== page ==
You make a good point. In theory, one could "get by"
with edge rates that are one-half the cycle time and this would
allow one to utilize the cheapest packaging. However theory is
often not that close to reality due to other factors. These include
clock skew, setup and hold time uncertainty, coupled noises,
package and interconnect delays, and mismatches between switching
thresholds. With all of these factors increasing the timing
uncertainty, one would want a faster edge rate to decrease
latency and to desensitize switch points due to threshold
One more example is one that we just faced. It turns out that we
were trying to slow down the edge rate into a full-swing buffer. Now
with CMOS, there is some gain from your pre-drive stage to the last
stage. So we have to delay the pre-drive stage edge rate much
more than the final stage edge rate. So if we wanted a 1ns edge,
for example, we introduce another 1-2ns latency into the predrive
stage. The more latency you have, the more you need to limit
your packaging and net topology to meet timing.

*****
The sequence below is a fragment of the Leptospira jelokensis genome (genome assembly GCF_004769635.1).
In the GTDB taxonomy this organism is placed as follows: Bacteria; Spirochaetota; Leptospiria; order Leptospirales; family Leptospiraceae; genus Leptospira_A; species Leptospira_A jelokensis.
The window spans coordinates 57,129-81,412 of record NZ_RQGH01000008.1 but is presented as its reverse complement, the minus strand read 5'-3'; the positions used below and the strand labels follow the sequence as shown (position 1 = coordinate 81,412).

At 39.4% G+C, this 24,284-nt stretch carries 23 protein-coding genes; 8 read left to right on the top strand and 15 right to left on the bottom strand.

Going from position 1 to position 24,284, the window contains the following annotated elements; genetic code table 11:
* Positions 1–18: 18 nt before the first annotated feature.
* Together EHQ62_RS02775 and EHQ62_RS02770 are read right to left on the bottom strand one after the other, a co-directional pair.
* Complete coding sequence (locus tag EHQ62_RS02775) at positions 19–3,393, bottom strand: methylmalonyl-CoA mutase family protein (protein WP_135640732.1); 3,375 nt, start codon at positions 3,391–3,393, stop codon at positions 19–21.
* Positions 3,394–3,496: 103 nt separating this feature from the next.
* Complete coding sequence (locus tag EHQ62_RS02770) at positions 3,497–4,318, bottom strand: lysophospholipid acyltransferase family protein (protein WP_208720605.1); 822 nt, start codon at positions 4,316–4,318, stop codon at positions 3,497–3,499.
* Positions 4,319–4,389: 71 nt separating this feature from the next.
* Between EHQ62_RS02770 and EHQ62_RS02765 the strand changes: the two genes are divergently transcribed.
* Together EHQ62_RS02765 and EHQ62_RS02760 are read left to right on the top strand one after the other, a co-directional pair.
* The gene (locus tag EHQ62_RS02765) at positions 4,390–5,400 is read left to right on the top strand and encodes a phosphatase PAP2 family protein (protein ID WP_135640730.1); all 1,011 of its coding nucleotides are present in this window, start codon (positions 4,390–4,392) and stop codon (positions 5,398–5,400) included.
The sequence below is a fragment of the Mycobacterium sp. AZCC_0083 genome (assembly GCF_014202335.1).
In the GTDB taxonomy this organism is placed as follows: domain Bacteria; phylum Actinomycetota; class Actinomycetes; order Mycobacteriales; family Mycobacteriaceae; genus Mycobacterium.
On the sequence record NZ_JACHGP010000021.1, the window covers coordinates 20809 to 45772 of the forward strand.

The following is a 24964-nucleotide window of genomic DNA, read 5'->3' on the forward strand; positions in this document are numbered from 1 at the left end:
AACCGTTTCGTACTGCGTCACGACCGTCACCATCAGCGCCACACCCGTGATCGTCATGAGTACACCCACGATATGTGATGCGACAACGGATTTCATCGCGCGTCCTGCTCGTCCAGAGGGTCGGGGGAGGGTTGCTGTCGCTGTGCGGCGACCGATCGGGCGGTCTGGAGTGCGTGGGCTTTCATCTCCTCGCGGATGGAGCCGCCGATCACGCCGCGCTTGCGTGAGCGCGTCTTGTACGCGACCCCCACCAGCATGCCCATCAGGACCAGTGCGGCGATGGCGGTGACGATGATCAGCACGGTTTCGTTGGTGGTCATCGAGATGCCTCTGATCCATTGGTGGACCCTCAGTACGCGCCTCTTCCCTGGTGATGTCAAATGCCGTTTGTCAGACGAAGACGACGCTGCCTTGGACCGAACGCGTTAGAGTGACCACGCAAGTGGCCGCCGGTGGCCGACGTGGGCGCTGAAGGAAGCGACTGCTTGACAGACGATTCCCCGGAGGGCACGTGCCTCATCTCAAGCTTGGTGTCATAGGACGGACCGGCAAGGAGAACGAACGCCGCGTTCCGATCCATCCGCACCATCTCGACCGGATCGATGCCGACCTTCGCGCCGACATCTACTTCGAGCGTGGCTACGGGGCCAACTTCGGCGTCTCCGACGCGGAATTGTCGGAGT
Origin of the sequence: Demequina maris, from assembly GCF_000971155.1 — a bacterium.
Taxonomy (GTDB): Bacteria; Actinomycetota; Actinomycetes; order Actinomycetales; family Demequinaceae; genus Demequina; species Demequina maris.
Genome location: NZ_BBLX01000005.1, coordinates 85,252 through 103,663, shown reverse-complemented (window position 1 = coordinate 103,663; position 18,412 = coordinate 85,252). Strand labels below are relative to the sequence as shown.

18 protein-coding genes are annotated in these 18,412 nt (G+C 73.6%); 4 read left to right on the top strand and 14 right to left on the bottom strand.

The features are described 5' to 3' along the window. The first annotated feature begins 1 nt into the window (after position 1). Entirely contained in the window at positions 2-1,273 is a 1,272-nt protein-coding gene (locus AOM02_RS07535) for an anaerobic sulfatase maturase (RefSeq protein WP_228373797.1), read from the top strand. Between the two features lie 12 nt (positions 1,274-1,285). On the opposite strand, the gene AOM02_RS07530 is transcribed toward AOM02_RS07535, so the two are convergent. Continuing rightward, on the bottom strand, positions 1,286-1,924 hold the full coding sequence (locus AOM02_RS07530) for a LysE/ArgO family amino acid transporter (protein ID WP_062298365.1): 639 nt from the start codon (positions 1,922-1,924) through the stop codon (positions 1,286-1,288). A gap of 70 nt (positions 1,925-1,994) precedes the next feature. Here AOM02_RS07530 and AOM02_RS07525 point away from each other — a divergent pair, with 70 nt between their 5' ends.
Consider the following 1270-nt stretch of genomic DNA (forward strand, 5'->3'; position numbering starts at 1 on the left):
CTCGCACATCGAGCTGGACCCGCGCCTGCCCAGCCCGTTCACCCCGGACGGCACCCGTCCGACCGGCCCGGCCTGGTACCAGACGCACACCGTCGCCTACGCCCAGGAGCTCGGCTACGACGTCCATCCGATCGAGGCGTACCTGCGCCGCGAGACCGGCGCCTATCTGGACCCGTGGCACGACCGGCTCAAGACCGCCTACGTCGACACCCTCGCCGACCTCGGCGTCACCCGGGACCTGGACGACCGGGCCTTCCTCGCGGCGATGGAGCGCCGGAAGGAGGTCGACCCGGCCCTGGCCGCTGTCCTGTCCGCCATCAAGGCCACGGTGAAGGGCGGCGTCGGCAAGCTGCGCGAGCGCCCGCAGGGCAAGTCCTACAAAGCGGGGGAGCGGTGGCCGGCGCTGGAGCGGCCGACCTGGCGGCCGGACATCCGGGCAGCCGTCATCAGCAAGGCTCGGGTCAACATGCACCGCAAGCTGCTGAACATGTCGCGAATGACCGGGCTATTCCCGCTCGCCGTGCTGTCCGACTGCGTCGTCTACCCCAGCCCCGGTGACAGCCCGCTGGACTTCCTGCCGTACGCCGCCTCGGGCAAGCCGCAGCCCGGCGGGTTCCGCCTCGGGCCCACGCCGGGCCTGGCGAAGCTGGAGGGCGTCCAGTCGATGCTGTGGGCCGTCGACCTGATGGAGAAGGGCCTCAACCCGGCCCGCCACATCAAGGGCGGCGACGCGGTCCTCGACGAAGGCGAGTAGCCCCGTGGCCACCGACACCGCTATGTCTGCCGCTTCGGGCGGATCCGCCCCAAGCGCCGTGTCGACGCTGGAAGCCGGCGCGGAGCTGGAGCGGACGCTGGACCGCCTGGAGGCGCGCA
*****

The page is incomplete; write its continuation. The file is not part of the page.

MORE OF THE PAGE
With all that said, I suspect the semiconductor companies
are in a situation where they can't please everybody. If they
slowed the edges down, then some users would complain about the
additional latency. However, it certainly seems that, for your
example, one could slow down a 500ps edge rate significantly for
On Jul 12, 3:21pm, Roy Leventhal wrote:
> Subject: [SI-LIST] : Some Semiconductors are Unnecessarily Fast
> Several recent threads have commented that few nets on a board used to be a
> signal integrity challenge in the past and now almost all are.
> What we are seeing are a number of instances where the semiconductor
> are producing parts with edge rates way faster than the clock and application
> calls for. Parts with 500ps rise times or less and clock periods of 100ns or
> more. SI engineers are seeing more demand for their skills what with
> geometries and lack of (care? concern?) edge rate control on drivers.
> But, this is "make work" and is not the road to world class competitiveness
> our companies. There are enough real world signal integrity problems for us
> tackle without any "help" of this sort from the semiconductor manufactures.
> Roy Leventhal
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